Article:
Joe Cannon is defined by optimism, enthusiasm

When Joseph A. Cannon was 15 years old, his dad told him they were going to the World's Fair in New York. Joe's mind flashed forward to Technicolor images of bright lights and a bustling midway.

There was only one problem: Adrian Cannon was a bookstore owner of very modest means, and the Cannons couldn't afford train fare to get from their Los Angeles home to San Francisco, to say nothing of New York City. So Joe's dad hatched a plan: He and his three boys would ride their bikes across the country.

Pauline, Joe's mother and voice of practicality in the Cannon home, was flabbergasted. Three boys on a cross-country bike ride — how would they survive? And who would tend the bookstore in Adrian's absence?

Adrian was undaunted.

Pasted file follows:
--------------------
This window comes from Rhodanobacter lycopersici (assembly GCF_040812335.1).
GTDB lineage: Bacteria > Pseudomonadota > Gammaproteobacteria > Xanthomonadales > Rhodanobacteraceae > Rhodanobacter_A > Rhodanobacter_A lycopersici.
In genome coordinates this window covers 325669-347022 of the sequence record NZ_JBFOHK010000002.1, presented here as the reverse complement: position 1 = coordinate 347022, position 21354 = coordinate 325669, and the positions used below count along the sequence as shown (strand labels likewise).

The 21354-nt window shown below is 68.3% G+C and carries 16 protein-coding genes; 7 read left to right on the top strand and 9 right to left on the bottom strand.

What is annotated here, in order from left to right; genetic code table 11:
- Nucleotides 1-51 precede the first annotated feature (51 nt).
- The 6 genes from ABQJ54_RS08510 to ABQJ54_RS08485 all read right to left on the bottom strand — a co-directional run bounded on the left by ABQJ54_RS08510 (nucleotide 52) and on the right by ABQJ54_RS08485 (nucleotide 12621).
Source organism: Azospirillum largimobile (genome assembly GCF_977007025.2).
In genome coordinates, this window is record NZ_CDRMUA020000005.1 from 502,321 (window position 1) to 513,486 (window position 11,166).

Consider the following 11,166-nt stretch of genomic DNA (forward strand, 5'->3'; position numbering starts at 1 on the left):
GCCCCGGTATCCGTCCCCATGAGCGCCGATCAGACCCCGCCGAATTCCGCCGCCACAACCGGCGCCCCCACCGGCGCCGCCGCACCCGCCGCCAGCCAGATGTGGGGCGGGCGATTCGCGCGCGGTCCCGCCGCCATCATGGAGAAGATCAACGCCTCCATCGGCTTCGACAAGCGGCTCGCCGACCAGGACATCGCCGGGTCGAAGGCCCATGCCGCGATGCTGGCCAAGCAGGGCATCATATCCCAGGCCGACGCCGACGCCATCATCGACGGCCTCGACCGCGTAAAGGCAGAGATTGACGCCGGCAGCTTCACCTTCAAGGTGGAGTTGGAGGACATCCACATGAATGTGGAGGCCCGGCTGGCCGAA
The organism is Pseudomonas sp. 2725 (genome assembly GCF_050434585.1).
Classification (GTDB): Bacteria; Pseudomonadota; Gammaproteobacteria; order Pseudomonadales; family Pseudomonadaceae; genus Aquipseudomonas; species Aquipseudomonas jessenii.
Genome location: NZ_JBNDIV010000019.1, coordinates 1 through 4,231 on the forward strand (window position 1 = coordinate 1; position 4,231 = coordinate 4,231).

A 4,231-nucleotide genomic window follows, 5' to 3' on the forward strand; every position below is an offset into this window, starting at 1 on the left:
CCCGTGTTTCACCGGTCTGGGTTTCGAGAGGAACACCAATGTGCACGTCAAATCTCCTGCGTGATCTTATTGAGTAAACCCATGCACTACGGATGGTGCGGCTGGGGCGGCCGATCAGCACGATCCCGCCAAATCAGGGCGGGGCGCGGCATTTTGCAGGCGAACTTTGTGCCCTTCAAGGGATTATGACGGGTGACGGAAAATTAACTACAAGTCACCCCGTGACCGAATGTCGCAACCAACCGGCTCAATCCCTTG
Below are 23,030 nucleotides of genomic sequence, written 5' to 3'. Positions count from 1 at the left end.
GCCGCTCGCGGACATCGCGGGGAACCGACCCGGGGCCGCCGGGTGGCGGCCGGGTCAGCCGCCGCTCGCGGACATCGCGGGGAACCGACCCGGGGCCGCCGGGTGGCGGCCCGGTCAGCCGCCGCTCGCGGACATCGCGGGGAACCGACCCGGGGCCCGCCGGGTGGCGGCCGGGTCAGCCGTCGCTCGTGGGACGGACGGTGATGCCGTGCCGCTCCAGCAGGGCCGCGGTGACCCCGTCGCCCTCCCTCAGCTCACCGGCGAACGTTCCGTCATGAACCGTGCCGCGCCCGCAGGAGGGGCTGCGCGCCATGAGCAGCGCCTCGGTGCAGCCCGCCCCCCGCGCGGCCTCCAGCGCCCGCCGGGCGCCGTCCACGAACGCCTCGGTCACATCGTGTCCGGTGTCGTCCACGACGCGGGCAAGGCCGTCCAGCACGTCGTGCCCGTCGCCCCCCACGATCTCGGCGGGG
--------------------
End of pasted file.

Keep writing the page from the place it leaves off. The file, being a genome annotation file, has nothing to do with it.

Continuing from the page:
With no fixed itinerary, they slept on roadsides, on highway medians, and in barns and front rooms of people they had just met. They drank water given to them by highway construction workers and spent as little of their own money as possible on food. They sang hymns and memorized scriptures while they rode.

During downtime, Joe entertained himself at local libraries reading "Atlas Shrugged," always resuming Ayn Rand's landmark novel where he had left off at the previous town's library.

Today, Joe Cannon fondly looks back on that bike ride as one of the seminal moments of his life. The trip sowed seeds in his mind and his heart for the buoyant optimism and audacity to dream he'd need to rise from a poor upbringing to prominent positions such as presidential appointee at the Environmental Protection Agency, chief executive officer of Geneva Steel and editor of the Deseret News.

Read the rest of this story at deseretnews.com
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